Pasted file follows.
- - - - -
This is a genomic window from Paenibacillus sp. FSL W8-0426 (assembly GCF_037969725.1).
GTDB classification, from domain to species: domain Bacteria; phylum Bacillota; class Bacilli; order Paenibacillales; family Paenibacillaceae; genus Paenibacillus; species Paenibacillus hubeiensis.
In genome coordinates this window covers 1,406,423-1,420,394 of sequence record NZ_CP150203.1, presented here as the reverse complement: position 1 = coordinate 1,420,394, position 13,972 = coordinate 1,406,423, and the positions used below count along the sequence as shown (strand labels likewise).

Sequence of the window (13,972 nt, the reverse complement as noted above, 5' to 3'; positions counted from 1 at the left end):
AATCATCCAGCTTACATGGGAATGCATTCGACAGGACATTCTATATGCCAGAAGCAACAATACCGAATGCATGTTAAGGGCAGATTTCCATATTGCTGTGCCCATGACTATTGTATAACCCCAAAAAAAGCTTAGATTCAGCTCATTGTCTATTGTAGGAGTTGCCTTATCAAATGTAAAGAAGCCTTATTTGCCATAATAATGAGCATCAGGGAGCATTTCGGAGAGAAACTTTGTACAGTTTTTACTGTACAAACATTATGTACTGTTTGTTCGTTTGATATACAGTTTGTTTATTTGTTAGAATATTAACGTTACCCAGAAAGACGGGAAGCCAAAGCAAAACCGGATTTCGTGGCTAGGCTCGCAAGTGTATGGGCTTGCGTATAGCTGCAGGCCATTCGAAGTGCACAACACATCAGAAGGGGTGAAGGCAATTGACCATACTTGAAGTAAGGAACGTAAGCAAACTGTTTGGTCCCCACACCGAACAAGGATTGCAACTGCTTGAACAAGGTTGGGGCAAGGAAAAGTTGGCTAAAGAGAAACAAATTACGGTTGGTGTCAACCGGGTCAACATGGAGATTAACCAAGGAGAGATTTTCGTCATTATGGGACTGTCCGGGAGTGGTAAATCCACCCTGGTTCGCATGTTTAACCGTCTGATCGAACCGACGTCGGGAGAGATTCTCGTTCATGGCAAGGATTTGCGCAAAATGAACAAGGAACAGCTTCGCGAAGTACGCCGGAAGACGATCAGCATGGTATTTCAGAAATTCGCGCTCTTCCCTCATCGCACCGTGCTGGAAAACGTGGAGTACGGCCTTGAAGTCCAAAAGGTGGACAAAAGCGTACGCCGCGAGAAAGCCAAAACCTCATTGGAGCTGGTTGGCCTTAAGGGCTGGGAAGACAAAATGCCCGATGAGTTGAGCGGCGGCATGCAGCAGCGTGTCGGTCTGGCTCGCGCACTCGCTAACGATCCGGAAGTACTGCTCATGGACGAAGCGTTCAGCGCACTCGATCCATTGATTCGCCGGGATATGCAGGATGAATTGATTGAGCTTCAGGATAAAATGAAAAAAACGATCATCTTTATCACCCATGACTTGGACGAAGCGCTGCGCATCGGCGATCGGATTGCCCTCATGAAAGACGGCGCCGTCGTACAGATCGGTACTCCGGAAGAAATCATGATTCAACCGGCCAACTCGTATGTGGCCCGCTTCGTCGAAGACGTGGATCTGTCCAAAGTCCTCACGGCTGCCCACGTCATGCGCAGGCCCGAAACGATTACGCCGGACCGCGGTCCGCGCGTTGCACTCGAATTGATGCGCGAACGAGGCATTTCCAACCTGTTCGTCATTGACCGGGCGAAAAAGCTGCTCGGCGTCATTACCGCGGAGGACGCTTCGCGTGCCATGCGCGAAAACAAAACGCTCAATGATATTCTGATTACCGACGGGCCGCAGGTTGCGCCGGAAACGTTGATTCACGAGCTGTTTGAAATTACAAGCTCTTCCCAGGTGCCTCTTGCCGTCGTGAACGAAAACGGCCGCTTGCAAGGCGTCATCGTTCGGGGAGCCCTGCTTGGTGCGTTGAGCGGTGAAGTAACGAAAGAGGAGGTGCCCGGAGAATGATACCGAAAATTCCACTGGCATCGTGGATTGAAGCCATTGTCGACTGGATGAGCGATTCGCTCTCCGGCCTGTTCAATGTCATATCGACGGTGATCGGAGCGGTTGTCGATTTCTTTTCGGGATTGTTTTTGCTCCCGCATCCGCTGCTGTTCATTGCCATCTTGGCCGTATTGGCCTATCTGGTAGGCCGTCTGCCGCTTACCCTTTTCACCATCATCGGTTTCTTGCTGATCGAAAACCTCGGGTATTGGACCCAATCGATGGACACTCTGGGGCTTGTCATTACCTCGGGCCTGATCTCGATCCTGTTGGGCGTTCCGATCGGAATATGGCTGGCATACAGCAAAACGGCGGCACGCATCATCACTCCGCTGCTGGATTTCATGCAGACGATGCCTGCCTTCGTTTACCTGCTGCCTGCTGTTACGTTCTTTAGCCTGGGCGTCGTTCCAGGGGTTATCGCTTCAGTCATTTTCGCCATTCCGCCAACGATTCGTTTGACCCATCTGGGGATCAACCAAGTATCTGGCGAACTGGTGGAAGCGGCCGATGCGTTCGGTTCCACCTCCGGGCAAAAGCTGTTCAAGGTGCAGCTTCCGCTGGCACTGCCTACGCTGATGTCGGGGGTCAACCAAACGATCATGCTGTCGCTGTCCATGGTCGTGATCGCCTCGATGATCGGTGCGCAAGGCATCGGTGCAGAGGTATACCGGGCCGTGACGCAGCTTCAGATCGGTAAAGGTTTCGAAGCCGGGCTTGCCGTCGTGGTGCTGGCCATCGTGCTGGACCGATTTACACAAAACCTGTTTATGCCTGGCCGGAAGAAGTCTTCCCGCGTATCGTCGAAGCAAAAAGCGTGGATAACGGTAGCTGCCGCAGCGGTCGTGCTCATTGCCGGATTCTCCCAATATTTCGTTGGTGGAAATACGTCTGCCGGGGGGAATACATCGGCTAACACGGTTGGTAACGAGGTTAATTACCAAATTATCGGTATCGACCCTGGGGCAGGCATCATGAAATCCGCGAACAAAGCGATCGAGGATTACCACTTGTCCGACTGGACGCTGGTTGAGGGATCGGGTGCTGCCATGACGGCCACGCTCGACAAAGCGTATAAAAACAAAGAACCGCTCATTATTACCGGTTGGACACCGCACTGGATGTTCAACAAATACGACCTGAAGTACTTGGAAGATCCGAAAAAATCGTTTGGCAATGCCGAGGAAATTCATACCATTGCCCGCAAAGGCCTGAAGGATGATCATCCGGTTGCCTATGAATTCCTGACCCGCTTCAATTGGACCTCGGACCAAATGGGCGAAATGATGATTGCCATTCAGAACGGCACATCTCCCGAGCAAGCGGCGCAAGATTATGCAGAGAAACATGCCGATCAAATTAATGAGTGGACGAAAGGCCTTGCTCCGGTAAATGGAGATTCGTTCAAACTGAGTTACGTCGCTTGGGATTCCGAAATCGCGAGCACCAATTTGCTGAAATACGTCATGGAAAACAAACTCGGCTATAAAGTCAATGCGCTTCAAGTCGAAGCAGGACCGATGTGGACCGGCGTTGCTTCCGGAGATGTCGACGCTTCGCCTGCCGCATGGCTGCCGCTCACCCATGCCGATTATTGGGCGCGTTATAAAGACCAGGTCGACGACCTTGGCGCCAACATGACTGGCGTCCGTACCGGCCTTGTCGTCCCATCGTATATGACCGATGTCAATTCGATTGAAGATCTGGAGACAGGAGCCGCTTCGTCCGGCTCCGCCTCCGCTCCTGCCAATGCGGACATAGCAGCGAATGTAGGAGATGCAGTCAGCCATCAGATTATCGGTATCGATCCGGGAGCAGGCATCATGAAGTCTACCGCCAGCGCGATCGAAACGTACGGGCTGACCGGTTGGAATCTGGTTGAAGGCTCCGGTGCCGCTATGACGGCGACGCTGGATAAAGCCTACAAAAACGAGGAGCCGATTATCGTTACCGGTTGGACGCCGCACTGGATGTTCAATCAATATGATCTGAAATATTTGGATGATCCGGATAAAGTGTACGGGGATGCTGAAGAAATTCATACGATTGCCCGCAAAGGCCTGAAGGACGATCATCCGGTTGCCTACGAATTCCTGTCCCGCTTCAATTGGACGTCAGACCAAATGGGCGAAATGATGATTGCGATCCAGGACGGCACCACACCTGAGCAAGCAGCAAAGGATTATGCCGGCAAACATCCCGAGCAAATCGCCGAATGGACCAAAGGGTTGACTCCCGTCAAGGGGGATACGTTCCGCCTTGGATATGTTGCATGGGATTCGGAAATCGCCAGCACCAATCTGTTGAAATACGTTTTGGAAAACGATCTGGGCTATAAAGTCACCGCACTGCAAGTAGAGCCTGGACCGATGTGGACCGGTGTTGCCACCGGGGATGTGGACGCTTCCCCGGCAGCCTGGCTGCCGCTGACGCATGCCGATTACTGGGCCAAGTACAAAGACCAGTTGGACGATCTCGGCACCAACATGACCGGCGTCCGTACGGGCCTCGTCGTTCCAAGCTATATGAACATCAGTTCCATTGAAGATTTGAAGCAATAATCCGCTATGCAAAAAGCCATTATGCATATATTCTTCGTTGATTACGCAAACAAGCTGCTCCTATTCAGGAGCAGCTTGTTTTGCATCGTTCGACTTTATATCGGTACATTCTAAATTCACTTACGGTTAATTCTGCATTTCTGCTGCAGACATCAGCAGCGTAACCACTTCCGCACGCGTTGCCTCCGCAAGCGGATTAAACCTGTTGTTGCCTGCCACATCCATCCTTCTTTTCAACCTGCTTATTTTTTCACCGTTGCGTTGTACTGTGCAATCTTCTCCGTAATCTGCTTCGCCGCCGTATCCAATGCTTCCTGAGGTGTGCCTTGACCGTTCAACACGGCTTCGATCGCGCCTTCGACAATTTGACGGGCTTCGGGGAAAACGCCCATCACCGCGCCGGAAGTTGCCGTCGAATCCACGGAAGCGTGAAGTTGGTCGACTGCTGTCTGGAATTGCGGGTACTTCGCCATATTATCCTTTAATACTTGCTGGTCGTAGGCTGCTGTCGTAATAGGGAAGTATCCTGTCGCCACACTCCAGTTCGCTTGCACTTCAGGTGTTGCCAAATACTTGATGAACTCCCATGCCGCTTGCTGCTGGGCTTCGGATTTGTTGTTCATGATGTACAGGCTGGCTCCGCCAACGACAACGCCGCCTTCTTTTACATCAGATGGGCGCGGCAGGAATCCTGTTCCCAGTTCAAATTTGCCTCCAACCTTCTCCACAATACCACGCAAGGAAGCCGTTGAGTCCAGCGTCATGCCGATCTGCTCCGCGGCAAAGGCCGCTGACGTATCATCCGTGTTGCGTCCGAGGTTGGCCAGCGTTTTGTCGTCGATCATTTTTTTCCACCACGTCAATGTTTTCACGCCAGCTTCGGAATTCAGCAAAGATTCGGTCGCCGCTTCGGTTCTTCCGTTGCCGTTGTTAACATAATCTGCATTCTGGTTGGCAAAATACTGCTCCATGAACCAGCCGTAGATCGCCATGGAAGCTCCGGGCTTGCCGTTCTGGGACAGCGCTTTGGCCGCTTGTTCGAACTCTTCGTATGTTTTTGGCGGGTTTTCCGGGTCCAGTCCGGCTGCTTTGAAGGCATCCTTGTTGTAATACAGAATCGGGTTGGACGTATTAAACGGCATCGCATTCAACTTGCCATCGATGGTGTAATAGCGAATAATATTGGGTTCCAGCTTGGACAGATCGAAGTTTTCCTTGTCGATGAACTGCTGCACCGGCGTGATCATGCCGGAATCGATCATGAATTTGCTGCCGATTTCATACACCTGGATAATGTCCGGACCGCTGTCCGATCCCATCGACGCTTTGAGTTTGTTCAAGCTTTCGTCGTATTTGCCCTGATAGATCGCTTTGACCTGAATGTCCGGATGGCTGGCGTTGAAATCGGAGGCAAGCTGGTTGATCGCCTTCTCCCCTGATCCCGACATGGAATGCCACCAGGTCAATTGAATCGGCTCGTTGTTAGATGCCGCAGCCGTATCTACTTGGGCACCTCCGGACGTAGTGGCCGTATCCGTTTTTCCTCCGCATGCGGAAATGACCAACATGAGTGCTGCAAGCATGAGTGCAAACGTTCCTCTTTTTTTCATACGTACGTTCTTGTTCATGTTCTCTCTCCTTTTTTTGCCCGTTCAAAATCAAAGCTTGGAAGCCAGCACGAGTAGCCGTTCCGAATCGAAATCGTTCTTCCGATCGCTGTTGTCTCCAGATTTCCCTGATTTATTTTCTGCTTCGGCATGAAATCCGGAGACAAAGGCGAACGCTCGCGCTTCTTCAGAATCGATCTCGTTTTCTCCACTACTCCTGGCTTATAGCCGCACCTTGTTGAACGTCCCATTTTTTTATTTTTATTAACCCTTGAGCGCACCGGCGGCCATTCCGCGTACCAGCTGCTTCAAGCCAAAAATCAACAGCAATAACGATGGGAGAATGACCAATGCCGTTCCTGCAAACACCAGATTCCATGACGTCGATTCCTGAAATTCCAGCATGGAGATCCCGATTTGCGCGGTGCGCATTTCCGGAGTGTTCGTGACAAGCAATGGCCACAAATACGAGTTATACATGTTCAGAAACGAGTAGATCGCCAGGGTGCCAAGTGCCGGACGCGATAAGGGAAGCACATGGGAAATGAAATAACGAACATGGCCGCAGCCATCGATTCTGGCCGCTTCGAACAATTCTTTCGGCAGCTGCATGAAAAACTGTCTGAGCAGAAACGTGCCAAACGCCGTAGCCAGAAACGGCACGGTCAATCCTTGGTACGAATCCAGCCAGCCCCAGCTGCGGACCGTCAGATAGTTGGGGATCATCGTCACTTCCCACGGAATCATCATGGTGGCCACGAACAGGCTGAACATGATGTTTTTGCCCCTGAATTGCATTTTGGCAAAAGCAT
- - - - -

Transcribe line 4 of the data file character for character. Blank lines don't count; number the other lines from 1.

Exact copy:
Sequence of the window (13,972 nt, the reverse complement as noted above, 5' to 3'; positions counted from 1 at the left end):